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“Sure, I’ll have more mashed potatoes. Be right back.” These family things always make me see how little I’ve accomplished. Brother with a PHD. Doctor over there’s a well-respected surgeon. Cousin’s on the board of every foundation in the city. Ya, so, I published a book, have some students, clients, contracts, and do shows every now and then. Big whoop."

I don’t know about you, but I have been known to make an art out of undervaluing myself. There are so many paths to sabotaging ourselves from truly embracing our worth. Lets see, we have the option of sabotaging ourselves by unknowingly choosing unfair standards of self-measurement. Then we build self-talk full of statements reminding us of the ways we don’t measure up.

These unfair standards include measuring our worth based on accomplishments that we are told are important. Examples include our net worth and our notoriety. Also, we

give ourselves arbitrary time frames within which we must achieve those accomplishments “By the time I’m 30…”

While these standards may seem like they’re set in stone, it’s helpful to understand that we have a choice about whether or not to buy into them. I know how easy it is to mistake the amount of people who buy into a belief for the truth about that belief. Still, we can look deeper and make a more informed choice.

First, we can ask ourselves if the accomplishments we are told are important, are truly the most important. For example, does net worth have to determine our self worth? It’s helpful to remember that the positive impact of our work does not always correlate with financial remuneration. For example, teachers and social workers make a very important difference, but historically have been underpaid.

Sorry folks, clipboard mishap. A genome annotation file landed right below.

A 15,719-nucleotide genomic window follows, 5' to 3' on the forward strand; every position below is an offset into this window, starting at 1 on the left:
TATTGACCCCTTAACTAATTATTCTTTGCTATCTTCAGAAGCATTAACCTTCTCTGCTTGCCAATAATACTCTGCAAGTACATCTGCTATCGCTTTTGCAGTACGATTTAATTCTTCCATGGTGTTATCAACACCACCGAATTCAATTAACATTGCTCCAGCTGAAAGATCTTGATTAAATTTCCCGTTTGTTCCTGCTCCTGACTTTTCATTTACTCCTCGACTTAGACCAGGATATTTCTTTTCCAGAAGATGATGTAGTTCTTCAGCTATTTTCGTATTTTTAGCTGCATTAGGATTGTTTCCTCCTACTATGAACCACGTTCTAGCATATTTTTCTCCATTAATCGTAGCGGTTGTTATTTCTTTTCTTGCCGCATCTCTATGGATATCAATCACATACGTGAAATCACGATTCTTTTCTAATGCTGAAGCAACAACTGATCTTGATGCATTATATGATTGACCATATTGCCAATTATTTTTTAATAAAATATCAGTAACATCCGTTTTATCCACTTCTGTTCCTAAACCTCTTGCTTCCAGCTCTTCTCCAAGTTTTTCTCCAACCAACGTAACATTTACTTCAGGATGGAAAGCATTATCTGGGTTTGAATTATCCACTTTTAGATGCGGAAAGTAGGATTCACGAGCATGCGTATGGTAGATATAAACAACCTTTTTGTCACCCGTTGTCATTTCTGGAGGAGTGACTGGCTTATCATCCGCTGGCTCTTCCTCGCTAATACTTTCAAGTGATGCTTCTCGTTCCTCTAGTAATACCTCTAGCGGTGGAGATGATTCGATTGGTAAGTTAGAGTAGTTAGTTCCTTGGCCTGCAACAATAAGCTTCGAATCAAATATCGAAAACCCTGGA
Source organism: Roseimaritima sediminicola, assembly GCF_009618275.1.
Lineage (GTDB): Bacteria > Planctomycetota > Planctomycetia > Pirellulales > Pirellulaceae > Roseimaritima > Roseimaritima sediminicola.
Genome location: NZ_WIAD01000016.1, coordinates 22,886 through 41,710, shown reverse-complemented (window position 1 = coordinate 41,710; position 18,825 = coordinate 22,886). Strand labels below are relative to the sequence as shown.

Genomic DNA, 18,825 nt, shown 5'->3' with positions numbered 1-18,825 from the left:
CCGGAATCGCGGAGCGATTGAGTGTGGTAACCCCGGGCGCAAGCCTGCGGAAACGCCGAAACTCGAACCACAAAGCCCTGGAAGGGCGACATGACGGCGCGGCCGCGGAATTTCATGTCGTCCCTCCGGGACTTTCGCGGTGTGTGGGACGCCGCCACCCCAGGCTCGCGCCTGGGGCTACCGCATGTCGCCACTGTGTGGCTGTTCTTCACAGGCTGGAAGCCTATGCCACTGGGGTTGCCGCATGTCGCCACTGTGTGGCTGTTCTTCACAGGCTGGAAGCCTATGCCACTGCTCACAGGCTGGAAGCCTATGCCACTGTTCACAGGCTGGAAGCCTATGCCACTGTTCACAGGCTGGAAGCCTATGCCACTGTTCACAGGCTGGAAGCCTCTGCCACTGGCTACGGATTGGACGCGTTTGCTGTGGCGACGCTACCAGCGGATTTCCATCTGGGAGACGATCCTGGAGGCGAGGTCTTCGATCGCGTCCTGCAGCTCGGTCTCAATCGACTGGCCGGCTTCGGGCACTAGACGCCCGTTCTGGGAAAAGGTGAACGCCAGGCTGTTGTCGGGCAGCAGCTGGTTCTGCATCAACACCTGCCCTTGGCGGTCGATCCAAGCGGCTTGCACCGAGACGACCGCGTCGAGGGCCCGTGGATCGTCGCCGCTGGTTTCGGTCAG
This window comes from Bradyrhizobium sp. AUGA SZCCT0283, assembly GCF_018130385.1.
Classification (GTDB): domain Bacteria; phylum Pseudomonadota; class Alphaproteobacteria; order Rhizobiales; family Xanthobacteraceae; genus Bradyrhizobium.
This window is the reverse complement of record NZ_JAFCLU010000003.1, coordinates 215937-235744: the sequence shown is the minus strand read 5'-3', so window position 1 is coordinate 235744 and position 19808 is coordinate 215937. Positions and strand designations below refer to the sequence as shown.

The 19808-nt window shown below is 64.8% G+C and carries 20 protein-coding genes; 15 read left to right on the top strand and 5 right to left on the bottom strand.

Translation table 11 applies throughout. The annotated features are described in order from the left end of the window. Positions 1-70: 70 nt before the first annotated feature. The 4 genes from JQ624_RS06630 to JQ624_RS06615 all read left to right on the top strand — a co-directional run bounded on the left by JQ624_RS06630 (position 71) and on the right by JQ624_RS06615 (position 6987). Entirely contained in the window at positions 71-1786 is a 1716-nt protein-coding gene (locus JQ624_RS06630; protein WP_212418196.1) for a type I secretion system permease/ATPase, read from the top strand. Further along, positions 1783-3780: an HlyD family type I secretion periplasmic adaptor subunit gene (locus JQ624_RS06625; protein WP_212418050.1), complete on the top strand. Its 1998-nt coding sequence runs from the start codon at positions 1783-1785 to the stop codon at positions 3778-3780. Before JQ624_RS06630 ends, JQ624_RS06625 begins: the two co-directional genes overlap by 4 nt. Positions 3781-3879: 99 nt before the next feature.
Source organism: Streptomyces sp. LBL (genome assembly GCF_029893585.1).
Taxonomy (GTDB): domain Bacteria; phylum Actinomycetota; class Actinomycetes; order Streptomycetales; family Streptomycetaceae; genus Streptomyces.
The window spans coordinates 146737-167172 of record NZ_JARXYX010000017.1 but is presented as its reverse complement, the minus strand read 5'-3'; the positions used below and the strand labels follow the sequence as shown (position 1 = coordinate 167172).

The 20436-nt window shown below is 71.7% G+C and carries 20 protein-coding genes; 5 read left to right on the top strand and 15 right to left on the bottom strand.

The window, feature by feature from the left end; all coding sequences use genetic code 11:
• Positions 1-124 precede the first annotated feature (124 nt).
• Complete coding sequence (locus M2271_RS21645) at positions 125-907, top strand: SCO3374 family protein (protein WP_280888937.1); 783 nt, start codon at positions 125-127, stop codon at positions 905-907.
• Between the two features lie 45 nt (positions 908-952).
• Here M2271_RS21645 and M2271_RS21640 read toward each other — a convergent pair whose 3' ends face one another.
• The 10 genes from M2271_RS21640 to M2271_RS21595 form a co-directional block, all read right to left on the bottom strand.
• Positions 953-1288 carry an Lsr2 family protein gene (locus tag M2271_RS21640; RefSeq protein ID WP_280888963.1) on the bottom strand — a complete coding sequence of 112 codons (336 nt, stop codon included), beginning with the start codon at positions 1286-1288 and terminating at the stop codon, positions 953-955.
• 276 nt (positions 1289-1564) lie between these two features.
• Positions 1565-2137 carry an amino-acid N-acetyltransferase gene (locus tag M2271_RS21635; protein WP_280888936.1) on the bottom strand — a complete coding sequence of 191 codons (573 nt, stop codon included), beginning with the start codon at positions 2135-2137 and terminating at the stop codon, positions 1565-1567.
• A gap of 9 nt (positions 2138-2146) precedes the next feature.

We can examine the importance of notoriety as a measure of self-worth. As an actress, I have examined this issue. For actors, there is often an unexplored goal of “making it”. This often equates with achieving stardom.

When I looked more deeply, I realized that the essence of that goal was the ability to work in the field, and for being known for doing good work. Looking at my goal in this way allowed me to feel good about already having achieved that. I felt no need to measure by worth by the amount of people who knew me and my work.

We can examine the importance our self-imposed strict time frame for achieving our goals. We don’t have to buy into that schedule, no matter how many others might. We can recognize and follow time frames that work better for us. Opening up to other options can give us the chance to explore and commit to multiple goals, to give ourselves time to try some directions, learn that they are not for us and take a different path. Or it may afford us the opportunity to stop and smell the flowers along the way.

When we make informed, fair choices about our accomplishments, we can build self-talk that reminds us of the ways we do measure up. We can take pride in our inner qualities, in our achievements, and cherish our own, unique, personal paths.

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